Excerpt from Chapter 7 - Fear, Anger and Decisions

"My fellow citizens. At this hour, American and coalition forces are in the early stages of military operations to disarm Iraq, to free its people and to defend the world from grave danger.

"On my orders, coalition forces have begun striking selected targets of military importance to undermine Saddam Hussein's ability to wage war. These are opening stages of what will be a broad and concerted campaign.

"More than 35 countries are giving crucial support from the use of naval and air bases to help with intelligence and logistics to deployment of combat units.”

With these words, on March 19, 2003, President George W. Bush announced to the world the invasion of Iraq with the stated purpose of overthrowing Sadaam Hussein and eliminating the Iraqi potential to manufacture, distribute, and use weapons of mass destruction.

The previous September, at a speech in Cincinnati, Ohio, President Bush gave the world his reasons for the war that he was to commence seven months later:

“Tonight I want to take a few minutes to discuss a grave threat to peace, and America's determination to lead the world in confronting that threat.

"The threat comes from Iraq. It arises directly from the Iraqi regime's own actions -- its history of aggression, and its drive toward an arsenal of terror. Eleven years ago, as a condition for ending the Persian Gulf War, the Iraqi regime was required to destroy its weapons of mass destruction, to cease all development of such weapons, and to stop all support for terrorist groups. The Iraqi regime has violated all of those obligations. It possesses and produces chemical and biological weapons. It is seeking nuclear weapons. It has given shelter and support to terrorism, and practices terror against its own people. The entire world has witnessed Iraq's eleven-year history of defiance, deception, and bad faith.

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"Iraq could decide on any given day to provide a biological or chemical weapon to a terrorist group or individual terrorists. Alliance with terrorists could allow the Iraqi regime to attack America without leaving any fingerprints.

Some have argued that confronting the threat from Iraq could detract from the war against terror. To the contrary; confronting the threat posed by Iraq is crucial to winning the war on terror. When I spoke to Congress more than a year ago, I said that those who harbor terrorists are as guilty as the terrorists themselves. Saddam Hussein is harboring terrorists and the instruments of terror, the instruments of mass death and destruction. And he cannot be trusted. The risk is simply too great that he will use them, or provide them to a terror network.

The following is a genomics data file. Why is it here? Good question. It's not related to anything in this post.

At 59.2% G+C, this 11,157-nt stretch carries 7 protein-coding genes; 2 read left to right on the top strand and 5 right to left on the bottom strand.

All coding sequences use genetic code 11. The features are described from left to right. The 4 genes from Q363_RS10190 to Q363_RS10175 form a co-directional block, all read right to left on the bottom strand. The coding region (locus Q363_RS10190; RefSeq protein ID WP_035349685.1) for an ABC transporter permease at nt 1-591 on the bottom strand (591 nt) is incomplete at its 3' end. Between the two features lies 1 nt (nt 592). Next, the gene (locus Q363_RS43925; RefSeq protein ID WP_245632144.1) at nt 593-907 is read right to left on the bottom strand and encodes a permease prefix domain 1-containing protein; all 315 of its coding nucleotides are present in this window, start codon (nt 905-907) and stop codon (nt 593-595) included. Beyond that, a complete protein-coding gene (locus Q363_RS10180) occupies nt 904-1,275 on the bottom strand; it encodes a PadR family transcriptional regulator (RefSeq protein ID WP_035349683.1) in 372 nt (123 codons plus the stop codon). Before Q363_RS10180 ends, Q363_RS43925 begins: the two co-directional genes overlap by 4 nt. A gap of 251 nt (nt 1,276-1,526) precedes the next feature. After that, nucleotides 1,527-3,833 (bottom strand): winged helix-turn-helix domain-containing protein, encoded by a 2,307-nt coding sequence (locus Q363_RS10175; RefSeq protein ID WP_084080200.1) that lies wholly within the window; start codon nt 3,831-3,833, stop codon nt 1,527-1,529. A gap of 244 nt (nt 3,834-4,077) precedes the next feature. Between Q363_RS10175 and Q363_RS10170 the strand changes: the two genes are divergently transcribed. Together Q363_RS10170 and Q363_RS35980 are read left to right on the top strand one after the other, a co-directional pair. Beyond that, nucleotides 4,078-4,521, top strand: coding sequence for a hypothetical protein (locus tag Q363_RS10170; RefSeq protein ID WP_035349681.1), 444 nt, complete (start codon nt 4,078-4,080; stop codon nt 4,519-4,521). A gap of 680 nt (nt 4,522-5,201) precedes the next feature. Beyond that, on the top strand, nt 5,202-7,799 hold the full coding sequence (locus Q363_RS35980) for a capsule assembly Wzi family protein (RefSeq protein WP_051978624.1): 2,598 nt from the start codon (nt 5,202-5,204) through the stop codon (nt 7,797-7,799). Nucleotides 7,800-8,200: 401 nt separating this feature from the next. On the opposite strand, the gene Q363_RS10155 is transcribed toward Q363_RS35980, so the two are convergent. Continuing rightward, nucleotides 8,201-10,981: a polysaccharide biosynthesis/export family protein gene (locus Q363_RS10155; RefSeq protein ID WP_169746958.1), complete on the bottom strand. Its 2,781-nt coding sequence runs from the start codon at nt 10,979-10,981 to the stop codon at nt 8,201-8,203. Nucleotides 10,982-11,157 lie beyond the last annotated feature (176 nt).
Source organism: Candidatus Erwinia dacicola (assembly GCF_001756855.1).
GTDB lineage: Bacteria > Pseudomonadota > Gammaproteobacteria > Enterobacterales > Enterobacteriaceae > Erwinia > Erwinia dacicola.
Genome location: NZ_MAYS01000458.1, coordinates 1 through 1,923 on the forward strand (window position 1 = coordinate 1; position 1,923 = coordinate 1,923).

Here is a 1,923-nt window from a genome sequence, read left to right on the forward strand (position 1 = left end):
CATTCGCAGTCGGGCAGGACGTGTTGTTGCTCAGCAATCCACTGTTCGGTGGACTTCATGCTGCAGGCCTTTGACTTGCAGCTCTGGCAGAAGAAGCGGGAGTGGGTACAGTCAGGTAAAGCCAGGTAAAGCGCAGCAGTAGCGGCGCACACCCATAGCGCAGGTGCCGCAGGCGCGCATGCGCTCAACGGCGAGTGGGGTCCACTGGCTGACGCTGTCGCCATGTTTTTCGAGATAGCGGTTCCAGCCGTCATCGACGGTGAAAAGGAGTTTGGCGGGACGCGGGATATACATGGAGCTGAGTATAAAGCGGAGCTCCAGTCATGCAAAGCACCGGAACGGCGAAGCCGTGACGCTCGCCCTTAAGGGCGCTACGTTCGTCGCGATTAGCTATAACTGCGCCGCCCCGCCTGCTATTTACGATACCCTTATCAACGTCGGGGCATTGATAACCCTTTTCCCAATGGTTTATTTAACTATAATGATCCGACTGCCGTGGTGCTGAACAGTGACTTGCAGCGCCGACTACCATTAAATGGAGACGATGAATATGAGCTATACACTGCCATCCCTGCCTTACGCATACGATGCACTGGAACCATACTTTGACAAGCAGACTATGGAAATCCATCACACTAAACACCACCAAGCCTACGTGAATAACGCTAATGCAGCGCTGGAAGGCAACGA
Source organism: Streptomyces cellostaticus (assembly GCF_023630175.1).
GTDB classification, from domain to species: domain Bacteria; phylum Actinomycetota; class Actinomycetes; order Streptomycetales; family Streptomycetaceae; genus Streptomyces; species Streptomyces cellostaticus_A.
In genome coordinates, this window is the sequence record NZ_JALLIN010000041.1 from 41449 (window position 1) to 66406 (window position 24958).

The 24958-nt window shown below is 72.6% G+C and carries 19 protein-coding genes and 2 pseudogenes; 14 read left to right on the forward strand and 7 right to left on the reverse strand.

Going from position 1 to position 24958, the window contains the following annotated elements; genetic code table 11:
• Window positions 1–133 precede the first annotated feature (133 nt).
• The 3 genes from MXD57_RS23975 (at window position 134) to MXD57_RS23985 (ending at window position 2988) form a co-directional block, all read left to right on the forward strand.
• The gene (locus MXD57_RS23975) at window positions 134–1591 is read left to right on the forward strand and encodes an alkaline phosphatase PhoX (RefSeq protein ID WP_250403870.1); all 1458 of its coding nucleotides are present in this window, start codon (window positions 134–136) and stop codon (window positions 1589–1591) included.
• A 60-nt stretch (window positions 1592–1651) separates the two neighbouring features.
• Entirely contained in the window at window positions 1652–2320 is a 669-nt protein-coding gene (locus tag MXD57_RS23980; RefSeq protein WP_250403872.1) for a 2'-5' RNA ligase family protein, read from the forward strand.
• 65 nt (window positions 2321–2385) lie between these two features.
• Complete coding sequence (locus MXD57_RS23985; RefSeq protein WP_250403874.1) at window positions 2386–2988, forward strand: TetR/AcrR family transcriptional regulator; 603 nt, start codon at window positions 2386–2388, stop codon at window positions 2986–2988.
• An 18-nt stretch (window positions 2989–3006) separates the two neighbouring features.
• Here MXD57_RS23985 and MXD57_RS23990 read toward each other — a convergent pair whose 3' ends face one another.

"Terror cells and outlaw regimes building weapons of mass destruction are different faces of the same evil. Our security requires that we confront both. And the United States military is capable of confronting both.”

About 2,600 years earlier, the Corinthians characterized the Corcyreans in somewhat the same way. Corinthian ambassadors in Athens argued:

“We must believe that the tyrant city that has been established in Hellas has been established against all alike, with a program of universal empire, part fulfilled, part in contemplation; let us then attack and reduce it, and win future security for ourselves and freedom for the Hellenes who are now enslaved.”

What is going on here? Haven’t we learned anything in 2,600 years? Are there similarities between the 21st century decision to invade Iraq and the Corinthians’ ancient arguments for war against Cocyra and its possible ally Athens? If we look closely at President Bush's arguments in his Cincinnati speech, we will see his characterization of Saddam Hussein in terms of a threat to United States’ security. Likewise, in ancient Greece, the Corinthians saw a threat of domination from Cocyra. Fundamentally, these threats triggered the primal emotions of anger and fear.

Fear and anger drive violent conflict. They may not always be the emotions that loose the dogs of war, but once people start dying, fear, and anger play a dominant role in diplomatic, military, and leadership perspectives. Everyone is familiar with being frightened and being hopping mad. What is not so well-known, especially among international negotiators and mediators, is how the emotions of fear and anger distort “rational” decision making.